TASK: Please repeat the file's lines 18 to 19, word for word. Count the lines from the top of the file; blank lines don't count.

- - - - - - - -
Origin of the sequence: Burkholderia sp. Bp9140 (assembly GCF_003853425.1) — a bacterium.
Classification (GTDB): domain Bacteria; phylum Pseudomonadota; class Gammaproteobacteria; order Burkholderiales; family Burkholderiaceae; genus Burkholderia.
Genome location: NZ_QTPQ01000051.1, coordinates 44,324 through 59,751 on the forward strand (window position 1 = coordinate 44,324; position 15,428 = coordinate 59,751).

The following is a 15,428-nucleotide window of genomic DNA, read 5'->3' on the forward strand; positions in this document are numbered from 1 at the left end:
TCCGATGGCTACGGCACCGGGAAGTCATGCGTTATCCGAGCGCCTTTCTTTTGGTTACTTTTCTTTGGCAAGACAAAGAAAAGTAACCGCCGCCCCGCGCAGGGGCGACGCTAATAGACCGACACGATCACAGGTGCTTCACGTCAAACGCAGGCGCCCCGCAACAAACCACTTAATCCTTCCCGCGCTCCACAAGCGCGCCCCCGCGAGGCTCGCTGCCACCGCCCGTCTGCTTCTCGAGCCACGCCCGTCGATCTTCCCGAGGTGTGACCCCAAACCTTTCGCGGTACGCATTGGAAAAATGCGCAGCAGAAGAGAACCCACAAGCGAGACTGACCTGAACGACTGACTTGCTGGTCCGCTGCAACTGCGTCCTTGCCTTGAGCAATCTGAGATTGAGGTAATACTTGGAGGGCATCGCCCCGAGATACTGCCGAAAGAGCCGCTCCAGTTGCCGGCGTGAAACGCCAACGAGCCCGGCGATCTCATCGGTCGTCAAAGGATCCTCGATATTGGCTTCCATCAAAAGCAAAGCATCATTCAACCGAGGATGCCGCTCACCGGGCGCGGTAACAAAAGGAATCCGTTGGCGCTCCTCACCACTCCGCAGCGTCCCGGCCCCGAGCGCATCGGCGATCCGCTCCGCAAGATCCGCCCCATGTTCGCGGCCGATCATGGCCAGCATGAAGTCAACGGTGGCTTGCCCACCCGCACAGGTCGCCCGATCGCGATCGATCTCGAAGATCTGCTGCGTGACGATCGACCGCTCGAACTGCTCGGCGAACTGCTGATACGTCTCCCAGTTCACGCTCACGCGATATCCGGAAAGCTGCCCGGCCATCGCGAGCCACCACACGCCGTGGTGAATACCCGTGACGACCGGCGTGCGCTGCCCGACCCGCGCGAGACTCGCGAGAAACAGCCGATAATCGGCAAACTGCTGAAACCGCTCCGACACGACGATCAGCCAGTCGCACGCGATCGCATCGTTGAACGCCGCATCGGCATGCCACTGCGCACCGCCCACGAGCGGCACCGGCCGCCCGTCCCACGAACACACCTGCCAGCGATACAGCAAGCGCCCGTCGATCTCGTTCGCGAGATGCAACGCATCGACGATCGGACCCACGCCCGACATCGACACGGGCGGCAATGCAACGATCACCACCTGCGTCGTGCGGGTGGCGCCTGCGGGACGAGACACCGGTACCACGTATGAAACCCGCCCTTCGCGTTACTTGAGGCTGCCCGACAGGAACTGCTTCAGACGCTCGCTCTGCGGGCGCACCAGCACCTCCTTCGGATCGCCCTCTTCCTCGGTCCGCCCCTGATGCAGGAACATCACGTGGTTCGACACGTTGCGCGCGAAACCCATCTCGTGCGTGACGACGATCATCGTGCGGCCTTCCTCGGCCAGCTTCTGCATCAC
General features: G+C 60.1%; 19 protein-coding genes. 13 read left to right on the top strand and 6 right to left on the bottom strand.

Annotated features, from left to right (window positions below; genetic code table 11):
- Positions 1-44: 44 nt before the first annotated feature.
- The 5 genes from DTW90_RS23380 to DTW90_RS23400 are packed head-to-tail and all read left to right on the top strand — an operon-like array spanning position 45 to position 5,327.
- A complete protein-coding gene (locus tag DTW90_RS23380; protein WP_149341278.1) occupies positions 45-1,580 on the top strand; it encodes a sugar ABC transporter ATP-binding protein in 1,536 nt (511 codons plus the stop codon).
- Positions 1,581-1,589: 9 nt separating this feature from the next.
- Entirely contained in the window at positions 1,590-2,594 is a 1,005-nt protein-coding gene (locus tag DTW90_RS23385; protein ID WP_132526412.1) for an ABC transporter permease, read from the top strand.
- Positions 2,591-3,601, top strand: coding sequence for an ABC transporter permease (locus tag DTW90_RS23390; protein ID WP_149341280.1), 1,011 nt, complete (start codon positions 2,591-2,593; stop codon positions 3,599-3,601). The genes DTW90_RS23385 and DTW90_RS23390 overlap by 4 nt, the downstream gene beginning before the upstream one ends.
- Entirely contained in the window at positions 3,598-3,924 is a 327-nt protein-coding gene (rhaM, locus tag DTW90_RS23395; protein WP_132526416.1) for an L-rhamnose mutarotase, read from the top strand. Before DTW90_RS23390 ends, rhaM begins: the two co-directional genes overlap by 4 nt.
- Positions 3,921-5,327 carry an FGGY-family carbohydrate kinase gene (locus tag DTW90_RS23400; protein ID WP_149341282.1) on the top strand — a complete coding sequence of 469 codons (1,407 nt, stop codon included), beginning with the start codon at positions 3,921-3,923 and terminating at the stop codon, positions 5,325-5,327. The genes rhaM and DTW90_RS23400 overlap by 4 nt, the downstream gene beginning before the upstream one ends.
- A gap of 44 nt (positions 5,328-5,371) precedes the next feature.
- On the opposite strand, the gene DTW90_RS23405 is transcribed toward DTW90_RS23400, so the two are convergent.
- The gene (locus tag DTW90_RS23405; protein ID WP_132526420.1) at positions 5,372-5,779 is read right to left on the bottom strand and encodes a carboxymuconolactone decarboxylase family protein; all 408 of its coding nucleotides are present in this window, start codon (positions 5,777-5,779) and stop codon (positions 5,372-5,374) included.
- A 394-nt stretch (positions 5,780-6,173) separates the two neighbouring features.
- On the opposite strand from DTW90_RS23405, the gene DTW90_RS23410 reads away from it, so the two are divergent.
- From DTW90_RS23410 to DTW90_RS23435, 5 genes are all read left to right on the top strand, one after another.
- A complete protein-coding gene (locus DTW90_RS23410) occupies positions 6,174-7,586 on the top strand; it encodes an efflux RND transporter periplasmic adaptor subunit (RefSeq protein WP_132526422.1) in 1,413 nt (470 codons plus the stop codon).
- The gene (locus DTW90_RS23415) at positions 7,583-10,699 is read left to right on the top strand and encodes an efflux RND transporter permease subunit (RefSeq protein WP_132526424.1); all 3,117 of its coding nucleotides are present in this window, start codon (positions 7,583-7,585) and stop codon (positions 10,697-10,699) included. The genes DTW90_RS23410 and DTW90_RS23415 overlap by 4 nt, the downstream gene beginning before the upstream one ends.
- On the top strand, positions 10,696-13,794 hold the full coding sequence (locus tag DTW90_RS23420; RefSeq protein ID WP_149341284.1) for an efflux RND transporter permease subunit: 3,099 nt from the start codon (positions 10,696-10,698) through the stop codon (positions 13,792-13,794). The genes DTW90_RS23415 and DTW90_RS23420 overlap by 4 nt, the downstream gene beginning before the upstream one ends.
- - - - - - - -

- The gene (locus tag DTW90_RS23405; protein ID WP_132526420.1) at positions 5,372-5,779 is read right to left on the bottom strand and encodes a carboxymuconolactone decarboxylase family protein; all 408 of its coding nucleotides are present in this window, start codon (positions 5,777-5,779) and stop codon (positions 5,372-5,374) included.
- A 394-nt stretch (positions 5,780-6,173) separates the two neighbouring features.